Chapada Diamantina: Caves and falls from another world

If you are planning your first trip to Brazil and don't know where to start, I suggest you scour your map for Salvador of Bahia, and once located, slide your finger inland to the domains of the Chapada Diamantina National Park.

Firstly, Salvador is the quintessence of Brazilian culture, an ideal place to start exploring the tropical country.

As for the park, everything is extraordinary in Chapada. This land of gold and diamond stands out from the rest of the world's natural parks for two main reasons: its prodigious caverns with their pools of magical colors (although the most outstanding ones are not technically included within the boundaries of the park), and second, the hundreds of wonderful waterfalls splashed across its territory.

Chapada Diamantina
The Blue Well or Poço Azul is a jewel in the crown, a flooded cave which held a precious treasure within its depths. Not long ago, explorers discovered the bones of about forty different species of animals, most of them extinct.
Image by Raphael Koerich

O mistério do poço Azul
A documentary from National Geographic tells the story of the scientific expedition that rescued, among others, the complete skeleton of a Megatherium, a beast the size of an elephant. Image by Fred Schinke

Poço Azul
Where does the water end and the rock begin?
Image by Fred Schinke

Blue Well
You can even swim in the crystal-clear waters of Poço Azul, and glide around the remains of old submerged trees, still in excellent condition. Image by Pedro Angelini

Chapada Diamantina National Park
The subsoil of the region has countless underground rivers collecting water that seeps in from the surface. This causes a gradual erosion until, as in these caves, the ground collapses and leaves the door open for you to come discover wonders like this place. Image by Otávio Nogueira

Enchanted well Brazil
Do not confuse the Blue Well with the Enchanted Well (pictured). The latter is a fragile ecosystem, where at certain times of day between April and September, the sunlight will fall in through a crevasse, like a celestial ray in an Indiana Jones movie. Image by

Poço Encantado
With these crystalline waters, no one would say that the cave has about sixty feet deep. Must see to believe, or do not forget your camera, so you friends will be able to check that you are not exaggerating when you want to explain it.
Image by Paul Goodman

Blue Grotto
Just one more: this is called the Blue Grotto and its waters communicate with Pratinha river (in the pictures below).
Image by

Gruta da Pratinha
The Gruta da Pratinha occupies a section of the river of the same name. It also flaunts the characteristic blue of the area, due to the richness of minerals that hide within this land. Image by

Image by Fred Schinke

Gruta da Fumaça
To put an end to the underworld chapter, I am only adding that Chapada has many more caves to offer that are slightly less spectacular, but still of great speleological value, including very rare stalagmite formations. Image by Rosino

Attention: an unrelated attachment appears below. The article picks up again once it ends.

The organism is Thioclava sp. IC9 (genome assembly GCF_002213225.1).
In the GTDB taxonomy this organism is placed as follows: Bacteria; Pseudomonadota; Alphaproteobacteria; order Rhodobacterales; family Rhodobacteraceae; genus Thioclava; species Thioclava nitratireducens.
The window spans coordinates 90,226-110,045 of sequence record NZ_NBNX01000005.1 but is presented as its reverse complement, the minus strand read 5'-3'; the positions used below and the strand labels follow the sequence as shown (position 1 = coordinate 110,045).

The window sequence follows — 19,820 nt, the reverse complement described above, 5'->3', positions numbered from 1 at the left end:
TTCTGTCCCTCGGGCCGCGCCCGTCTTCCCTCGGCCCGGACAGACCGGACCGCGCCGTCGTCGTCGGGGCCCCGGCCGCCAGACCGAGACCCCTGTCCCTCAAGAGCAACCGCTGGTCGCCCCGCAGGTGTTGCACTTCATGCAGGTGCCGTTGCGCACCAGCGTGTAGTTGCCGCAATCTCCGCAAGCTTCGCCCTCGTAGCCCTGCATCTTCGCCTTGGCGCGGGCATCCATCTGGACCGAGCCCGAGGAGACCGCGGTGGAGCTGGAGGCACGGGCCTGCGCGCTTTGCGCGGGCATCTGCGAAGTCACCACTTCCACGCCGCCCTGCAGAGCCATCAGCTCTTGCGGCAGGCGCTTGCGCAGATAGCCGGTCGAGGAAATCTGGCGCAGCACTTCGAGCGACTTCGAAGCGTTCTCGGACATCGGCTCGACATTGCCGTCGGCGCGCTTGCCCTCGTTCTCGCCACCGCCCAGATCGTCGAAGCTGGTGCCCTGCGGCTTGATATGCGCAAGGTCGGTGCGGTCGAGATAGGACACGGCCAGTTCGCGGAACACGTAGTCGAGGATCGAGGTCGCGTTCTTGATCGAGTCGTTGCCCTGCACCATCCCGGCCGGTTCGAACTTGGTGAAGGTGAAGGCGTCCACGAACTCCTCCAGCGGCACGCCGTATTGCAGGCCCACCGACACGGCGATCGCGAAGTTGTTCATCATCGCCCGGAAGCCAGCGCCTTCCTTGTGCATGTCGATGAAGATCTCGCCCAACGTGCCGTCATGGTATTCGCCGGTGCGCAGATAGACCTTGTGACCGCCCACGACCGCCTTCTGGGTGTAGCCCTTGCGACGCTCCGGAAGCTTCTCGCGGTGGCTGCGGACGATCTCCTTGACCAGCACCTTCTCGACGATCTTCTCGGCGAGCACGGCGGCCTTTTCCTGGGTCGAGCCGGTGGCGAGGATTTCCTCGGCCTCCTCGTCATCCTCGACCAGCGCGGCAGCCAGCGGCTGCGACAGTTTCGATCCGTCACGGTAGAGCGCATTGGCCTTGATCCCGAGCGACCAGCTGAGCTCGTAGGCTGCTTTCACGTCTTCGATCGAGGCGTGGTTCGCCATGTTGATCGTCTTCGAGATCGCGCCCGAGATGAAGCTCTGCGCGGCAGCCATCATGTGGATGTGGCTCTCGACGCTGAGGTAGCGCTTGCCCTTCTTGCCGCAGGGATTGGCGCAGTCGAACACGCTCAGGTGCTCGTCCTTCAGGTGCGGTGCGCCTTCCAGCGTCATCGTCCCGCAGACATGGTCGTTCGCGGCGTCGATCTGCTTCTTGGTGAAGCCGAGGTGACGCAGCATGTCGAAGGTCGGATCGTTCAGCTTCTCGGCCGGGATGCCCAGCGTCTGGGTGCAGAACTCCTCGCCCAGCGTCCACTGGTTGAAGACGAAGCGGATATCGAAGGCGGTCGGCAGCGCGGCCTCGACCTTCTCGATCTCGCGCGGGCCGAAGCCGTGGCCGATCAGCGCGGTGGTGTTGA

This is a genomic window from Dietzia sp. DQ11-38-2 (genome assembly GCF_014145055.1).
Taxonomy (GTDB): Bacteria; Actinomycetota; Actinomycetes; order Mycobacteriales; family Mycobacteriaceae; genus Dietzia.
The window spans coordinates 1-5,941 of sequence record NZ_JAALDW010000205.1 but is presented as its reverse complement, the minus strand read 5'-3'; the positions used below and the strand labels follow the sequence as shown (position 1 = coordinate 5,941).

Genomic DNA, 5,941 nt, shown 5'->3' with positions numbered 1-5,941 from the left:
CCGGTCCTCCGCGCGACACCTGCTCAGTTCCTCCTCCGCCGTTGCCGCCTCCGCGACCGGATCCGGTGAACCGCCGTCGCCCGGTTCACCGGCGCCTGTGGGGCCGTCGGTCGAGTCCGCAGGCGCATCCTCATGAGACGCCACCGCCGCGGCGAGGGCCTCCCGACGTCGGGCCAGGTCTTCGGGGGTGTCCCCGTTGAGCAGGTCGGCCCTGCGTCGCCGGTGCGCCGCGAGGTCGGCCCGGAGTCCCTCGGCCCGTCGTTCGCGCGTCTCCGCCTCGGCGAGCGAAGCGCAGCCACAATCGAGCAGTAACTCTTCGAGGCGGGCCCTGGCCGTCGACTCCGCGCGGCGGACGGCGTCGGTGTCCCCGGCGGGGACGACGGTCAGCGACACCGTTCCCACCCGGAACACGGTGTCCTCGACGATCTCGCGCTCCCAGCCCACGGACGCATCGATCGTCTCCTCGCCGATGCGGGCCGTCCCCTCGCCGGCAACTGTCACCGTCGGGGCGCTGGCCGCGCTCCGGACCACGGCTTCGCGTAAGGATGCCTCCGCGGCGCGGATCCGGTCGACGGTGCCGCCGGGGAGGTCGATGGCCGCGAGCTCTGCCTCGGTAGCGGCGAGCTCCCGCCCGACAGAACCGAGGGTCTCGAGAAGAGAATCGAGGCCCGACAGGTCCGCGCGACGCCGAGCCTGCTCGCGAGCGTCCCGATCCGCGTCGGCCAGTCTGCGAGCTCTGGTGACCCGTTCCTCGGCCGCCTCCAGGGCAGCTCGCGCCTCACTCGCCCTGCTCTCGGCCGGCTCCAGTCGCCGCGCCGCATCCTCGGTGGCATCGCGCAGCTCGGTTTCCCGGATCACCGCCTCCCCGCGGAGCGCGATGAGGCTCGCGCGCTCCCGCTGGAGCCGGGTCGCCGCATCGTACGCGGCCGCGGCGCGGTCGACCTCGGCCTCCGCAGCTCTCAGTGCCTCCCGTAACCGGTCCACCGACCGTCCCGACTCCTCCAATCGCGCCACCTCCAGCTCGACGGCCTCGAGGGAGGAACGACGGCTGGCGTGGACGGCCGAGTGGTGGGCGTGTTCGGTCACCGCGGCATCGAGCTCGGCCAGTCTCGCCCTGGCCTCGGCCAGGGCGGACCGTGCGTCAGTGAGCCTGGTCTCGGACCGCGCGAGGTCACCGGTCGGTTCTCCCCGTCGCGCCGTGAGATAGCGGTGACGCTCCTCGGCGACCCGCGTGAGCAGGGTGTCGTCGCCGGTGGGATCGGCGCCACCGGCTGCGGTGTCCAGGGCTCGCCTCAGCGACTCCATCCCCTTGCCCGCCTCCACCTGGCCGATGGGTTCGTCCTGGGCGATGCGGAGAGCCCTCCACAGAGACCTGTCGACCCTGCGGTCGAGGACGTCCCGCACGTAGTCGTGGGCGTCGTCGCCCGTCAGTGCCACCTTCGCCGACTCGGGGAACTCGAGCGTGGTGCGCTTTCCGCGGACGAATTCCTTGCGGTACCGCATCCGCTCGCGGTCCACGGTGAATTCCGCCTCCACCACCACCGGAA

Gruta da Fumaça
Like this unique form, called a flower of aragonite (or rather thistle, I'd say), which flowed into the Cave Torrinha.
Image by Valdiney Pimenta

Canyon do Buracão
Part II: waterfalls, like the one at the end of this Canyon do Buracão.
Image by Joao Vicente

Buracão Canyon
Look great as a wallpaper.
Image by José Gutiérrez

Chapada Diamantina Falls
And at the end of the canyon, Waterfall Buracão. Look how small the person is sitting at its base.
Image by Joao Vicente

Fumacinha Fall
Fumacinha Fall is considered the most beautiful by the few who visit it. If running water isn’t enough, it becomes an ethereal curtain of steam before reaching the pool. Image by Karsten Rau

The route to Fumacinha is a little tough, but these one hundred meters of waterfall within inclined walls is worth the effort.
Image by José Gutiérrez

Mixila Fall is another beauty hidden in a valley near Lençóis.
Image by Winter steele9

Lençóis is a charming village used as base camp to explore the region. A spot
of lunch after your dramatic morning trek?
Image by Otávio Nogueira

Lençóis Bahia
At present the town has an excellent infrastructure to supply the travelers who come here.
Image by Rosino

Today's comic relief is found in a tradition of Mucugê, one of the villages around the park. This apparent coffin does not serve as a vessel to the other world, but is rather the method of transport used to return drunks to their homes. It is stationed in the garden of the main square, available for anyone who may require its use. Image by Chico Ferreira


4 comments: said...

I'll let you Salvador now, leaving for Chapala Diamantina on 12/23/15

Michael Espinosa said...

Hello! Great photos! I'll be in Pelourinho for a week at the end of the month for business and wanted to know if you think I could do this in one day (my only free day)? I'd drive to Lencois the day before, and will have the entire next day to explore. I at least want to visit Poco Azul and Buracao (waterfall)--speaking of which, is driving there the preferred method? My email is, your response would be extremely helpful! Thank you for your time!

Renato said...

For anyone who needed a translation of what's written in the coffin-car:

I wanted to be
like you
wanted to have no reason
to drink

anyone drunk here
is taken care of
anyone is the owner of theirs*
and is respected

*this is a reference to the popular saying "drunk people has no owner", sometimes even used in a sexual and disrespectful manner, meaning that drunk guys should not complain if sexually harassed

Ra Moon said...

Amazing Renato, thanks a lot!

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